In this way, this new FICO score update might not affect your lending options at all. You can ask your lender what model they use and why.

However, there are a handful of lenders that are switching to the new model, and more lenders may switch as time goes on. Most likely this is because the changes to how medical debt and collections are represented might be more accurate for lenders.

In America, the most common form of collections debt is medical related, and many people with medical debt have no other history of collections or bad credit. Unfortunately for many who have medical debt, it doesn’t matter how diligent you are at protecting your credit score, accidents can happen easily and can get expensive quickly. That is why FICO made their decision to calculate those specific accounts in collections with less weight, and why many lenders are now considering the new model.

If you have medical or third-party collection debt, chances are you may see a slight improvement in how your score is reflected on FICO. Additionally, rental reporting could help many people with little-to-no credit history get off on the right foot. Hopefully more lenders will begin to adopt this useful new FICO scoring model, so they can understand a more accurate reflection of your credit portfolio.

VantageScore 4.0 Changes

VantageScore is not the most common method of credit score calculation used by lenders, but it is a popular new method that a handful of banks and lenders utilize. It has some unique benefits, and it can be just as important to maintain as your FICO score. Unlike FICO, VantageScore does not have industry specific scores, but instead tries to put more weight on trending data.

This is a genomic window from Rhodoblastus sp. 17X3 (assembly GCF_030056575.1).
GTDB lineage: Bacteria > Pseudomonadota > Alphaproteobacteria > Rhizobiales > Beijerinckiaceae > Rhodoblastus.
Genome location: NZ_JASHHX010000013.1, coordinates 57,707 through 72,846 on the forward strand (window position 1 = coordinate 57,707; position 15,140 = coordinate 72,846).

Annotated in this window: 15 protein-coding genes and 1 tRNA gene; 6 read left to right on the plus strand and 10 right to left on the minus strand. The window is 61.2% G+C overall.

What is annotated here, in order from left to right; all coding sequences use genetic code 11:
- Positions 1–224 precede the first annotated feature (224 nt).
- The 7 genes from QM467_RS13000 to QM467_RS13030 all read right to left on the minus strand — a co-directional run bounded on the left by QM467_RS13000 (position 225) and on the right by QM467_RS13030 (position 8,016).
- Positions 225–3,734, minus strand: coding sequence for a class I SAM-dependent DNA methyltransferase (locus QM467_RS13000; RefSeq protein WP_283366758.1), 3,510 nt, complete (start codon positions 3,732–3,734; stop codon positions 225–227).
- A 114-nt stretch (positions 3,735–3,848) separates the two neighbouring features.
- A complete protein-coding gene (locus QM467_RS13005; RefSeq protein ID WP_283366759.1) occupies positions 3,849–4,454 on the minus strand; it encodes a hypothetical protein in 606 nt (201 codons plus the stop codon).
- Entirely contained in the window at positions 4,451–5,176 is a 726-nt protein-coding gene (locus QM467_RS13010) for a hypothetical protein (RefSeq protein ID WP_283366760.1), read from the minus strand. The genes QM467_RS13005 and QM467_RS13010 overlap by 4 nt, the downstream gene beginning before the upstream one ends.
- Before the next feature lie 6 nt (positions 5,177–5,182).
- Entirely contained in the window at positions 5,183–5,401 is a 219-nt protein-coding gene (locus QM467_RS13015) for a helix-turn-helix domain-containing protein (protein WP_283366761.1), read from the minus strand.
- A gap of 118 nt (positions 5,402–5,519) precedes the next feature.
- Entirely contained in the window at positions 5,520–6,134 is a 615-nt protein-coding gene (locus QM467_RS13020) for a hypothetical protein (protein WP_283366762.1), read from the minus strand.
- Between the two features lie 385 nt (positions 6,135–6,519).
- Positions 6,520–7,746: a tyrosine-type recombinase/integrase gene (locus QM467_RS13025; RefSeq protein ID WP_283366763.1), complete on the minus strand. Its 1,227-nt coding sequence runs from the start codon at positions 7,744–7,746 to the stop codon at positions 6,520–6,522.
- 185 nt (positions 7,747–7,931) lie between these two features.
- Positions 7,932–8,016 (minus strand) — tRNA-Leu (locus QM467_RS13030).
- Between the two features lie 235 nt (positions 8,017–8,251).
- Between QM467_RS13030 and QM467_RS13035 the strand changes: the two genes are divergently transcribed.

Trending data is the culmination of your credit history over time. The opposite of this is static data, which looks at your current debt and determines your score off of a single snapshot of your current credit standing, without taking into consideration the fluctuations of that debt or your behavior over time. VantageScore believes that the fluctuation of your debt over time is vital to understanding your credit risk to lenders, and has thus factored it into your overall score.

With the newest update, VantageScore notes that they will be making similar changes to their model as FICO will be making in the fall. According to VantageScore, those changes include:

  • Less emphasis on medical collections and other derogatory and public-records data (such as tax-liens or third-party collections)
  • More reliance upon “trended data” rather than static data (this means they will look at your past history of paying off debt (trending), instead of determining your score based on the debt you have at that moment (static))
  • Use of machine learning to create better scores for people with limited credit data (this could mean reviewing cell phone payments, rental payments, utilities, etc.)

How Will This Affect Your VantageScore?

Just like FICO, not all lenders will be willing to switch to the new VantageScore model, and some may stick with an older version for some time. However, most lenders that use VantageScore will most likely see the benefit in adapting to the new model, as it will greatly improve the accuracy of many consumer’s scores.